STEVEN Motlop goes to sit down, then remembers to clean up after himself so reaches for the eraser. As educational as his etchings may be, he doesn't want the next Geelong match committee meeting to be confronted by a detailed rundown of the Motlop family tree.
It's a big whiteboard, too, but when you've appended football clubs to names, you're talking about a very big tree. ''Well, there's my dad, Eddie, and he's got Shannon, Daniel, our sister Lauren, and me,'' Motlop had begun, many names and linking arrows earlier.
That Shannon played for North Melbourne and Melbourne, and Daniel for North and Port Adelaide, has long inspired Eddie Motlop's youngest son. But this is a Darwin family, and a famous one at that, so let's give the local scene its due.
''They all started at Nightcliff, at the Tigers,'' Steven says of his father and uncles, Mark, Mo and Paul. Mark Motlop is a Northern Territory Football League legend (who played a few seasons at Glenelg), and who took Eddie with him when he left Nightcliff for Wanderers a couple of decades ago. He coached Southern Districts, and now coaches Buffaloes, although the oldest of his three sons, Aaron, plays for Wanderers.
Uncle Mo coaches Nightcliff, whose team includes his two boys, Thomas and Marlon. Uncle Paul coaches Wanderers, although he used to play for Nightcliff and once coached ''Buffs''. His sons, Brenton and Jarrod (JJ), play for Wanderers, alongside cousins Shannon, Daniel and Aaron.
When Wanderers met Nightcliff in the NTFL preliminary final last month, there were half a dozen Motlops on the ground and one in each coach's box. Eddie Motlop coaches Wanderers reserves and used to be club president. Actually, Steven reckons his dad was more of a rugby league than footy man; Eddie has played and coached league at Nightcliff, and coached Souths, University and now Palmerston.
Speaking of rugby league, a cousin on mum Stephanie's side is Canberra Raiders hooker Travis Waddell. Oh, and away from Darwin, Marlon Motlop is playing his footy this winter with Swan Districts, Daniel is playing-coach of Meningie in the River Murray Football League, and Shannon is at St Arnaud, following stints with Robinvale and Dunolly.
Clearly, there are Motlops everywhere. But after Daniel and Marlon were cut by Port last year, only one remains on an AFL list. And Geelong is very happy to have him.
As an eight-year-old, Steven Motlop was among 30 family and friends who shoehorned themselves into the Melbourne house of Shannon's North Melbourne teammate, the late Gary Dhurrkay, in grand final week of 1999. He remembers sitting on Eddie's shoulders singing the theme song again and again, tagging Jason McCartney around Arden Street the next day.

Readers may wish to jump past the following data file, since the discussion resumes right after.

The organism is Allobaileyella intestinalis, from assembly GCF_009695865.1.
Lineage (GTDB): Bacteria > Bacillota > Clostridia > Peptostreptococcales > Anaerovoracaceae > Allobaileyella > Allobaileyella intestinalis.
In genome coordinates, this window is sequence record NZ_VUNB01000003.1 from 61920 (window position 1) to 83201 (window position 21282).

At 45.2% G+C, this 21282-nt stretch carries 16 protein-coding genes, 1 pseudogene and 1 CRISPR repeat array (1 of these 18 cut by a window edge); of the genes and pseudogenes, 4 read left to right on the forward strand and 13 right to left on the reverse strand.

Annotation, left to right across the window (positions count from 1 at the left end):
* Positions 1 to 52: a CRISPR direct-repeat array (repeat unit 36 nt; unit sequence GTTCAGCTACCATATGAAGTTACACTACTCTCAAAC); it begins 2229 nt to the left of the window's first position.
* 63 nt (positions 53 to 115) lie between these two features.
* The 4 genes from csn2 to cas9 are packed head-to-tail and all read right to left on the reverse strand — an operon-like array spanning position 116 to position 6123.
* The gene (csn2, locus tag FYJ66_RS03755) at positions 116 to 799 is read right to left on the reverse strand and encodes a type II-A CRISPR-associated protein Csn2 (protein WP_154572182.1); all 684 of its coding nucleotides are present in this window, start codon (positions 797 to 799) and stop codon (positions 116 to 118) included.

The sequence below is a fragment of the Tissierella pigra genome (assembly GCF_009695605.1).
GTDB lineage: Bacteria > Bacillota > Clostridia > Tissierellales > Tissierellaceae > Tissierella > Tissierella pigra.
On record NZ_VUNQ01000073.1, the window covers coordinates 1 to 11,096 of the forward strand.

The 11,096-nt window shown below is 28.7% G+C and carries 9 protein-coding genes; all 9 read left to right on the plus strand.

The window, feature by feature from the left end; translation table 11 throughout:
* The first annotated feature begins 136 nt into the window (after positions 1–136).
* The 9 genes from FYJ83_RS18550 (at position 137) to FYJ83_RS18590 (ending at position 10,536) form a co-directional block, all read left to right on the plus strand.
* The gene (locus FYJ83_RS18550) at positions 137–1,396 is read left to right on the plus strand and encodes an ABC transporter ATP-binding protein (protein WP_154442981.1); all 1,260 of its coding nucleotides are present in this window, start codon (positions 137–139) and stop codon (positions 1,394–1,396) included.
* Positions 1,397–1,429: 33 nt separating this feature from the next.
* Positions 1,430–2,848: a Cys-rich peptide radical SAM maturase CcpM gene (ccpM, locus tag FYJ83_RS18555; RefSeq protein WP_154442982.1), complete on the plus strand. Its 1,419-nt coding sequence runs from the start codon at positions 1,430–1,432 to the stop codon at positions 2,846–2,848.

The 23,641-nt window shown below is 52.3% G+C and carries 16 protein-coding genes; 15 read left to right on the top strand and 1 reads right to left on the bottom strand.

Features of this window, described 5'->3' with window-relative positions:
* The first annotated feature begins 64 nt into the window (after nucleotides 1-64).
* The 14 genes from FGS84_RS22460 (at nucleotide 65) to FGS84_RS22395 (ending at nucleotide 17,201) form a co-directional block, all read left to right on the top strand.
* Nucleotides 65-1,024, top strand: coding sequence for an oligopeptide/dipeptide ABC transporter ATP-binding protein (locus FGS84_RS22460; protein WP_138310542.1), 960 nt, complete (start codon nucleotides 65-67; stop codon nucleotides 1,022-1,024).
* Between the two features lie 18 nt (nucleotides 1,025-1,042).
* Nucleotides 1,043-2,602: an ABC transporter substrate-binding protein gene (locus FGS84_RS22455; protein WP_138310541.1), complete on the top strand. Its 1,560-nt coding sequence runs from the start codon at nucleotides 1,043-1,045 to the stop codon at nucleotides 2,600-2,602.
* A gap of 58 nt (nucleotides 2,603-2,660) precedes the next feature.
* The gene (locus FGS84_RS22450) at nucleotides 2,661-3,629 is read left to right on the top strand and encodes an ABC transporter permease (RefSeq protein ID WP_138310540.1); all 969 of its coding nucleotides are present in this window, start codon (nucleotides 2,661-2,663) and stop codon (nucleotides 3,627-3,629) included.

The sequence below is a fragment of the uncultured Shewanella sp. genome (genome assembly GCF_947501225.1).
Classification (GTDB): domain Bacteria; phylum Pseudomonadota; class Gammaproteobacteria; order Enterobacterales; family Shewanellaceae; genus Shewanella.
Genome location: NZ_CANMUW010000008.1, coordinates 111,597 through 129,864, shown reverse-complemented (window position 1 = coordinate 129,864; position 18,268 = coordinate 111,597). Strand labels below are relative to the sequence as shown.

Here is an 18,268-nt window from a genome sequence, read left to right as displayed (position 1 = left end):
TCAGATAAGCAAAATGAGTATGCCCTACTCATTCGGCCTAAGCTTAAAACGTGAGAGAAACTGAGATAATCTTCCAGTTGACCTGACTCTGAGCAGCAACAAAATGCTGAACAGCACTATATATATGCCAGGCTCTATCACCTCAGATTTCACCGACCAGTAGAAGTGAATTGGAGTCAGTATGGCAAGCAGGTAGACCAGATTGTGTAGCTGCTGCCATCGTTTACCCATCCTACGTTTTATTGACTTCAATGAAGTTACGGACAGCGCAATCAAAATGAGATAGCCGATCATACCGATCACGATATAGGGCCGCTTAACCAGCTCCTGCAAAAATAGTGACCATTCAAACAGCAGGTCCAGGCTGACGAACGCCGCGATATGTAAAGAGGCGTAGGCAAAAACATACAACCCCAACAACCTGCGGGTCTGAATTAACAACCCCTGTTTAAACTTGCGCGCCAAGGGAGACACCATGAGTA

His dream came into focus one Darwin night after a Wanderers game, when the lights went out and six Motlop cousins couldn't find their football. He remembers sitting with Marlon, talking about how much he wanted to play AFL, posing the question: ''How can we get drafted?''
He arrived at Geelong in late 2008 with his left arm in a sling, the shoulder freshly reconstructed. In January the right one was done, and after playing the last four games of the season in the VFL he hit the ground running in 2010. In his round-two debut, the left shoulder went again. ''I remember being down in the rooms, the feeling when you're sitting there and there's no one around,'' he says, recalling someone coming in to console him, and wanting only to be alone. ''You're thinking, 'Bloody hell, why me?'''
Motlop thinks being taken away from all that you love, all that you know, and crossing the country to follow your dream is a huge challenge for any young man - indigenous or otherwise. ''I've got respect for any bloke who's done it.''
He cherished having Nathan Djerrkura at the club when he arrived, who took him in, and his parents moved down for 18 months after that last shoulder injury. Just having them there when he came home gave him a boost, but when they returned home six months ago, he found he was happy on his own with his thoughts and his guitar.
''They talked about coming back but I said, 'Nah, I'm a big boy now.' I've turned 21, been away from home for four years now, I live on my own. I can handle myself I reckon.''
Shannon turns 32 this year but Steven reckons he's still got ''a kid brain''; he admits he'll always have that side too. It draws people to him, young and old.
Sister Lauren and her partner, Bomber Alwyn Davey's twin, have a four-year-old boy who he reckons is already a good thing to follow in his five AFL-playing uncles' footsteps. ''He's an incredible little kid, Waylon - all day he's either watching the footy, glued to it, or kicking the footy. Out in the backyard, kicking grubbers from the sidelines, he just knows how to do it, I don't understand how.'' He's also pretty sure Uncle Steven is Waylon's favourite.
His dream has grown up, too. He was never expected to be at the heart of the 2009 premiership, but last year left him feeling he should have been. ''I've never wanted to play AFL footy more in my life … the celebrations, the feeling, I can just picture it.
''I've seen the success of this club - and it's an incredible club, with incredible people, incredible history - and I want to be part of it.''